Saturday, September 6, 2008


My internal jury is still out on whether the human race is intrinsically selfish or intrinsically altruistic.

Are we generally pleased when we see another person do well for themselves, or do we actually feign goodwill, whilst secretly bemoaning that so-and-so's good luck, or talent, or both and wishing that it was us instead?

I find this question especially puzzling when I consider it in the context of a group - people who come together with a common interest or cause. I, perhaps naively, expect more from a like-minded group of people by the way of being pleased when something goes right for one of it's members - but that's not always the case.

A member of a forum run by a photographic agency that I contribute to, recently posted a message saying that a single shot of his had earned $8000 for use by a publishing company. He wasn't boasting, and was using the information (he showed us the photograph and told us exactly where it was being used and by whom - insomuch as he had been told himself) to encourage others to have high hopes of a big sale themselves.

The majority of replies to his post (so far) have been positive and encouraging. But not all. Some of the meaner spirited replies (oh, I know - they were only joking!) are:

"I thought that I had much better pic somewhere."

"Jeez, I probably wouldn't even have bothered to put that one in."

"It just goes to show harsh editing and removing the more ordinary photos does not always work."

"I am actually amazed that a client will pay &25,000 for such a picture when they could have hired a professional photographer to go out and shoot a similar picture for a fraction of the cost." (my personal favourite - partly because he got the amount wrong, partly because he didn't use the correct symbol for dollars and partly because the photographer IS professional)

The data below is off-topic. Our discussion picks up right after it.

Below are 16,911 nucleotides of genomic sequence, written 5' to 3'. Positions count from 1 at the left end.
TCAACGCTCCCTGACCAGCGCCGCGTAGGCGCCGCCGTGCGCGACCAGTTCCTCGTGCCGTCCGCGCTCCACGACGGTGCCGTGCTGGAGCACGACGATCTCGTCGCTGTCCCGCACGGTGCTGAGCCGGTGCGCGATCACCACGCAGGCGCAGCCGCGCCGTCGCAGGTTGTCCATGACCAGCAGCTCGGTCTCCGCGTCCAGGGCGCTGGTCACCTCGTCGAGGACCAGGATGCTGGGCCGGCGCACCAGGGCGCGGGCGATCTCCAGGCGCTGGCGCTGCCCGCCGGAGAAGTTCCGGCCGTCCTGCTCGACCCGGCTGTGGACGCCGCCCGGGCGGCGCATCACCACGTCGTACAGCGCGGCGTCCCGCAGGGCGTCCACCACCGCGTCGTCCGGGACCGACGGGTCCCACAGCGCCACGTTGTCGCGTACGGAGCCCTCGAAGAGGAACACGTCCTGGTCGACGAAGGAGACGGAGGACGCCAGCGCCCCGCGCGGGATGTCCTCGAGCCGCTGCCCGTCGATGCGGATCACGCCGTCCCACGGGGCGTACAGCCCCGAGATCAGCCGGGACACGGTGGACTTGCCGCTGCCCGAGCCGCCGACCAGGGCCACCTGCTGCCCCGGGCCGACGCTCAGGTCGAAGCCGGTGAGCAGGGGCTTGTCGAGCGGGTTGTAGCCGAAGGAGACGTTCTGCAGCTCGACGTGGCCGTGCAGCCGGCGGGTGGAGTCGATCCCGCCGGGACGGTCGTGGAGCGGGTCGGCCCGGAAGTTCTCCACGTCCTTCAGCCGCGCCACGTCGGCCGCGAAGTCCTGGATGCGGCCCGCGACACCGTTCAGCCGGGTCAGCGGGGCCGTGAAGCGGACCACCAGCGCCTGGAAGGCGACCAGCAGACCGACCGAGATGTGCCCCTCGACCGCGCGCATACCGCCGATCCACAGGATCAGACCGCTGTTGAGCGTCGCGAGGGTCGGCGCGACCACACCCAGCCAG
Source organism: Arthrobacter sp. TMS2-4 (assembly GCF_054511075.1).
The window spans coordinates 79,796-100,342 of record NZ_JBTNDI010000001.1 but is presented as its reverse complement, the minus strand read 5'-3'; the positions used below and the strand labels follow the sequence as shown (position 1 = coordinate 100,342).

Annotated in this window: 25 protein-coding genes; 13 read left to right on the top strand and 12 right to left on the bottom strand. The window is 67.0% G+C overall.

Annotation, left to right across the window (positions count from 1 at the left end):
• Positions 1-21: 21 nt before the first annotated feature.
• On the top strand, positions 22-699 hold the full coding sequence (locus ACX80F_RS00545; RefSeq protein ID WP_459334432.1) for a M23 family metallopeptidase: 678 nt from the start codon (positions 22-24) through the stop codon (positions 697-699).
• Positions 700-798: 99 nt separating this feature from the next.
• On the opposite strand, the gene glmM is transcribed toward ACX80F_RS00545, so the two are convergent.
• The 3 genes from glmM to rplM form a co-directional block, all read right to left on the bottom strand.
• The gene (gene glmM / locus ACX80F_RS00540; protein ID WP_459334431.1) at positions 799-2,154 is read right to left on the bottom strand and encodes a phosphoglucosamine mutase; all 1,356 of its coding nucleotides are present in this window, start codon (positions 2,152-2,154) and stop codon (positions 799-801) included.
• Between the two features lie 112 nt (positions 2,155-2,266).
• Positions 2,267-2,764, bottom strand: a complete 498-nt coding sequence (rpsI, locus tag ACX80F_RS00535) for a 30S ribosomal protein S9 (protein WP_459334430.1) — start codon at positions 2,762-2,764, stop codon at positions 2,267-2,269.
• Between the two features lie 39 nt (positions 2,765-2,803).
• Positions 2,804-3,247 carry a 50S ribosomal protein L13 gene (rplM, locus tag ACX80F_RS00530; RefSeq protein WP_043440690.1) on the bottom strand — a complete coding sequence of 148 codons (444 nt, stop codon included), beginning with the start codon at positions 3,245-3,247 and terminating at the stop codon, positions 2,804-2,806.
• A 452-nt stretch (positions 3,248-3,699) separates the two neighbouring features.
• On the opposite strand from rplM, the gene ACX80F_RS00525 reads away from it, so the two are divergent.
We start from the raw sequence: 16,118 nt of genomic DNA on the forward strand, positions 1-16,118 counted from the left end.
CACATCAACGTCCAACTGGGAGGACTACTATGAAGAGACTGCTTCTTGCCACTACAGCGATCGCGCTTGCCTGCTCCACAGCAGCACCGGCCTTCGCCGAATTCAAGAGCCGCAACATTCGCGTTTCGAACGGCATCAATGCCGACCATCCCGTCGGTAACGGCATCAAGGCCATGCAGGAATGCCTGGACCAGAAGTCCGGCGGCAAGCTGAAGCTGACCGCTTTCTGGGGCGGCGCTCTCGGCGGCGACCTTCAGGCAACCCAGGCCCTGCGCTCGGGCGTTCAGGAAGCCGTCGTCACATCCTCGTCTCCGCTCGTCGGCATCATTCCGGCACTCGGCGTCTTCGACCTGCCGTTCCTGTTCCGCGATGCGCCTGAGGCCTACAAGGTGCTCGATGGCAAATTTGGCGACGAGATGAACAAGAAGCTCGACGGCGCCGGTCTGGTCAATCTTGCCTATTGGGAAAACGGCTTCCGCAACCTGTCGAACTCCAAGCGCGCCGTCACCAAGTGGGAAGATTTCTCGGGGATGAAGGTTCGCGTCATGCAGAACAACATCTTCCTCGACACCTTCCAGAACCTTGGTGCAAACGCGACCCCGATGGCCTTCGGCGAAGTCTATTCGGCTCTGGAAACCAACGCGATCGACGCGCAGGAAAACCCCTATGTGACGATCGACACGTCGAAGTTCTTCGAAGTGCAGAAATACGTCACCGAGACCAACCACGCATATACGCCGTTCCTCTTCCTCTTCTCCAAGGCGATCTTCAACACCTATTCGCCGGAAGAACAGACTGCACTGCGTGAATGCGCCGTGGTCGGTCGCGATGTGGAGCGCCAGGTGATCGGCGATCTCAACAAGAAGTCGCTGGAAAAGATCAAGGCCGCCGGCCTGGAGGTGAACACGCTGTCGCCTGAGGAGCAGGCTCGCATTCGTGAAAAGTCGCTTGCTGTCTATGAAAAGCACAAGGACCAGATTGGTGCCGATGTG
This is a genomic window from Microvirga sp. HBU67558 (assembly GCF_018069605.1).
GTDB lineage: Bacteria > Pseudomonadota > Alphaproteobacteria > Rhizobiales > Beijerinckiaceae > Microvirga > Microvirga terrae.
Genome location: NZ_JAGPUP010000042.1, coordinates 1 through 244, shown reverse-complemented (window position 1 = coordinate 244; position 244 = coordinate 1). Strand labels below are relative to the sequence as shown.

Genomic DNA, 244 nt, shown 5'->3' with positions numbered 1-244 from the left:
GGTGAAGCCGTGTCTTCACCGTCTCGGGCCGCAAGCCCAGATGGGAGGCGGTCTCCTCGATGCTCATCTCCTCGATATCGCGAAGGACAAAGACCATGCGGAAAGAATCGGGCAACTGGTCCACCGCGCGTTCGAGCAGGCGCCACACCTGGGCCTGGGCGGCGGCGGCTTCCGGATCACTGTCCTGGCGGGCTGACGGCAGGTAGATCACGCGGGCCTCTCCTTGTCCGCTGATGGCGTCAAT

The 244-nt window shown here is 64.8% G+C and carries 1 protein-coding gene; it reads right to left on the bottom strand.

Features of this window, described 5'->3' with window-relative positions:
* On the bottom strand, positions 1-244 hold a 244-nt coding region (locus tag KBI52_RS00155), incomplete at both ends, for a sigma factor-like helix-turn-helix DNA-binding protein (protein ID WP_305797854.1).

"Well done Colin - really great sale. may you have many more. Straighten the walls and you might get $20000 next time!!" (I posted that one myself)

There was also the poster who told us how much he made from a single shot (about $6000) but refused to show it to us, as it was "easily repeatable" by others. Oh, heaven forfend that we might all go and photograph the same subject and make some money, too! I had better not tell everyone that I sold a shot of the Eiffel Tower recently, oh, and Times Square, oh and Big Ben oh and Stonehenge.....or they might go there too!

I doubt that you'd get the same sort of reaction from a group of painters or potters or scultors. I think the mean-spirited photographers out there let their jealousy take over because they haven't realised that there is art and talent to photography, as much as there is to painting and sculture. So, you get the sense of "oh, why didn't they use MY shot of Windsor Castle", rather than - what a good shot of Windsor Castle.

As for my puzzling question at the top - I think the short answer is: it's a bit a both, and altrusim is certainly helped by self-awarness and some internal sense of personal security.